Spotify’s deal with Joe Rogan, the popular podcast host who has attracted a swarm of controversy in recent weeks, is worth more than $200 million, according to a new report by the New York Times. Variety confirmed the figure via a source knowledge of the pact.

Citing anonymous sources, the Times reported that “the true value” of the deal negotiated between Spotify and Rogan — spanning three and a half years — was “at least $200 million, with the possibility of more.” Previously, the pact had been said to be worth more than $100 million, as first reported by the Wall Street Journal.

In addition, Ava DuVernay — who last year inked a multiyear first-look deal with Spotify for podcasts through her Array production company — has severed her ties with the audio company, as first reported by the Times. Representatives for Array did not provide a reason for why the company terminated the deal.

Spotify declined to comment.

Over the past month, Rogan has faced a backlash from Spotify users and artists over his use of the N-word in past episodes of his podcast and accusations that Rogan’s show has spread COVID misinformation.

On the Feb. 8 episode of his podcast, Rogan complained that a viral video compilation of him using the N-word two dozen times was “a political hit job.” Just three days earlier Rogan, in an Instagram post, apologized over the supercut clip of him saying the N-word, calling it “the most regretful and shameful thing I’ve ever had to talk about publicly.”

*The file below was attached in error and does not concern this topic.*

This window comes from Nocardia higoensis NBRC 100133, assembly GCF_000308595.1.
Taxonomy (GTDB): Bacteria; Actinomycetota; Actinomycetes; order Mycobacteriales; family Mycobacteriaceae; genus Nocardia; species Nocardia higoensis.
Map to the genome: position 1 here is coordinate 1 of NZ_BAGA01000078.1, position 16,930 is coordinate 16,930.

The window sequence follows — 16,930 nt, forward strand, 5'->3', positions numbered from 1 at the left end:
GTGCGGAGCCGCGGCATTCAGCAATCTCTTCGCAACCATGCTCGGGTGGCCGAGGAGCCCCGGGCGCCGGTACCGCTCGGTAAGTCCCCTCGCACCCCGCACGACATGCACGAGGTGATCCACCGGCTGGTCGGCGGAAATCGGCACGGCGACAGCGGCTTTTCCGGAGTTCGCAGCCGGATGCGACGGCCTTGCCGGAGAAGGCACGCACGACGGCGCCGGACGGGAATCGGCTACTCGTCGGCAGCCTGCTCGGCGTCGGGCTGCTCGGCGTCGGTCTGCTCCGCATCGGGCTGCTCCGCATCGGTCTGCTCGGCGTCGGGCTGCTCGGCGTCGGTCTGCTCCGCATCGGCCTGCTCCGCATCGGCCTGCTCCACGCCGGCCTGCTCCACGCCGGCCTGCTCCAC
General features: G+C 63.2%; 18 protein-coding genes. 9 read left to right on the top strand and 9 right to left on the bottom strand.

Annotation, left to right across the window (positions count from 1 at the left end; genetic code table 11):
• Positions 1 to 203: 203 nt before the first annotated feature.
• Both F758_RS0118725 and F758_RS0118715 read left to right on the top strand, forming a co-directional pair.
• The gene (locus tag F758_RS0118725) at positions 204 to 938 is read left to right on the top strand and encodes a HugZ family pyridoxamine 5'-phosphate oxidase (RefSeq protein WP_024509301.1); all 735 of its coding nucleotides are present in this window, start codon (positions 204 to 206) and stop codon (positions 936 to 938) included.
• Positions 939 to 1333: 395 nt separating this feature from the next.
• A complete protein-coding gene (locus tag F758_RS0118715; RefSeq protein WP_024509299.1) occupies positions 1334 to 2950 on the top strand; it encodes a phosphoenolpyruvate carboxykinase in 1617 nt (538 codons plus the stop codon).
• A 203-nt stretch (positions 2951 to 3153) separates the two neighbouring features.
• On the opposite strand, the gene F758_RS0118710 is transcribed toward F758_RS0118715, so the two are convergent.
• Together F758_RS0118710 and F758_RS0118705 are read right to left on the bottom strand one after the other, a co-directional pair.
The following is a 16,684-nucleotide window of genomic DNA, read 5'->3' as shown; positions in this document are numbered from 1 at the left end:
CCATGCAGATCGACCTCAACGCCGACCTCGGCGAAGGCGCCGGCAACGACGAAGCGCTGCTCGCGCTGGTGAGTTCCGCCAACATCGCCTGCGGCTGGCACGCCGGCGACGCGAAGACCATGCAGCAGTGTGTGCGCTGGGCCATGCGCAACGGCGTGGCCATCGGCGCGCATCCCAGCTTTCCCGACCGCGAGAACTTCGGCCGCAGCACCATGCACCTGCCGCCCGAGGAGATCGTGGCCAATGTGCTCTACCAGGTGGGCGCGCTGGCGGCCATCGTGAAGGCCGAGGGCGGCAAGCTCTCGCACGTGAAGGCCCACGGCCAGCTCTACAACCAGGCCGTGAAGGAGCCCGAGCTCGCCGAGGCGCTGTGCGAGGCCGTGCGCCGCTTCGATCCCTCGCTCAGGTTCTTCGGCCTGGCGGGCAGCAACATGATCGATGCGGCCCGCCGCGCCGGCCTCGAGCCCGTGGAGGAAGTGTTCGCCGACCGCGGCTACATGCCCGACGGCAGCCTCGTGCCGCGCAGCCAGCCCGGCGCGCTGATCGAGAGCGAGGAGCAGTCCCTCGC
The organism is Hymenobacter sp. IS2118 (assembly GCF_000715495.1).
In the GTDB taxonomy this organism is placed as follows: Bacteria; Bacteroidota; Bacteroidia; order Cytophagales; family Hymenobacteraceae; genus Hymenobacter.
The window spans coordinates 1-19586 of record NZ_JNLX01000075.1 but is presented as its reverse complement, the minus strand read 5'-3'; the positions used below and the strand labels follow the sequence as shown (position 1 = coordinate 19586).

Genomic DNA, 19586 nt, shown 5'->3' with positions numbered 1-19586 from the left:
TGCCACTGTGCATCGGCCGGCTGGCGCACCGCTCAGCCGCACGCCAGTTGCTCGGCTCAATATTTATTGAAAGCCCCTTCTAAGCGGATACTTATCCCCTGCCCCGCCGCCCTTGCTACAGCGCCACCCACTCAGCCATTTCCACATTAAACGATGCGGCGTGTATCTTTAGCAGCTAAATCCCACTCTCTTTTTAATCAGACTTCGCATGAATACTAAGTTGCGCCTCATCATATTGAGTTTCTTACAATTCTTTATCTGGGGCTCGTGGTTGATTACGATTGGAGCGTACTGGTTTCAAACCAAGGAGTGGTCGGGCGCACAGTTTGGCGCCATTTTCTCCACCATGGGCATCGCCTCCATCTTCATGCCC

Spotify CEO Daniel Ek earlier this month sent a memo to employees saying the he was “deeply sorry” for how the Rogan controversy has affected them. But, he wrote, “I do not believe that silencing Joe is the answer… canceling voices is a slippery slope.” That came after Spotify pulled 70 episodes “The Joe Rogan Experience” from the platform, dating from 2009 to 2018. The company said it removed those at the request of Rogan and his team after talking about his “racially insensitive” language in some episodes.

The spotlight on Rogan intensified last month after Neil Young demanded Spotify remove his songs or drop Rogan’s podcast, citing COVID misinformation on the podcast that was called out by a group of more than 260 health care professionals and scientists. Young’s boycott has been joined by a handful of other artists, including Joni Mitchell, India Arie, and David Crosby, Stephen Stills and Graham Nash.